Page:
Next, you will need a DVD player. Laptops or popular game consoles, such as Xbox or Wii, can serve this purpose, too. You will need A/V cables to hook your player to the projector just like you would with your television. Follow your projector’s instruction manual if you have any difficulties. You will also need sound since the projector will not provide that. If you don’t have stereo speakers, you may find them at yard sales or thrift stores.

Now onto the screen. You can show your movies on anything from a purchased or rented screen to a smooth outdoor wall. I use my photography backdrop stand with a thick white sheet. You could also secure the sheet along the fence or clothes lines.

Outdoor Movie Night4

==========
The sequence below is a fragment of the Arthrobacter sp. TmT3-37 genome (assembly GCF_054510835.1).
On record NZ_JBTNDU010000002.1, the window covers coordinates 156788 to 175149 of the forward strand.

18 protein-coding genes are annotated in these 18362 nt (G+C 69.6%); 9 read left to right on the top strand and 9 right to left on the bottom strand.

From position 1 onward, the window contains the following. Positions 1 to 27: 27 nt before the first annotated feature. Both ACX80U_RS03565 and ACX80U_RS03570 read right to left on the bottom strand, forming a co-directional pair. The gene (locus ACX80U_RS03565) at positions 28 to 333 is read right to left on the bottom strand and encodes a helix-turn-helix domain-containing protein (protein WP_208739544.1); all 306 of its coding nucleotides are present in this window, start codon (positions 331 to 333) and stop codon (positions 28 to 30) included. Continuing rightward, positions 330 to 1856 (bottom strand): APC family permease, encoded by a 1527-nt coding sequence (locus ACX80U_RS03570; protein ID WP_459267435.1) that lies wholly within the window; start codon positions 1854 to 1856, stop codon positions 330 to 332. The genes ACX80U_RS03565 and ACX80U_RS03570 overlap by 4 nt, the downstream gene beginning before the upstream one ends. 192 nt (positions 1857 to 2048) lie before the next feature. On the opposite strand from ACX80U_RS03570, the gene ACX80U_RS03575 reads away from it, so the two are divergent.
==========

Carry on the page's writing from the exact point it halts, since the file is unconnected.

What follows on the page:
Then, of course, atmosphere is vital. There are so many ways to create the perfect movie theater feel. I hang string lights for a soft glow. Candles and lanterns will do this as well. For seating, my family uses beanbag and lounge chairs, blankets and even tents. If you are feeling really ambitious, you can pull the couch or a futon outside like my dad used to do.

Another important component is food. No movie night is complete without snacks. Popcorn, candy and soda are requirements. I also like to get creative. “Buttered Popcorn Cupcakes” is one of our favorite outdoor movie treats.

Popcorn Cupcakes2

Buttered Popcorn Cupcakes  
I have created a special #pwliving version, which includes the “Yellow Butter Cake” recipe by Jason Shriner, The Aubergine Chef and Prince William Living’s “What’s Cooking” writer and monthly recipe contributor. (Look for his recipes at pwliving.com under “Food and Drink.”) INGREDIENTS About 8 egg yolks or 6 ounces (room temperature) 8 1⁄2 ounces milk 1/8 ounces vanilla extract 10 1⁄2 ounces all-purpose flour 10 1⁄2 ounces granulated sugar 19.5 grams (1 tablespoon + 1 teaspoon) baking powder Pinch of salt 6 ounces unsalted butter (room temperature) DIRECTIONS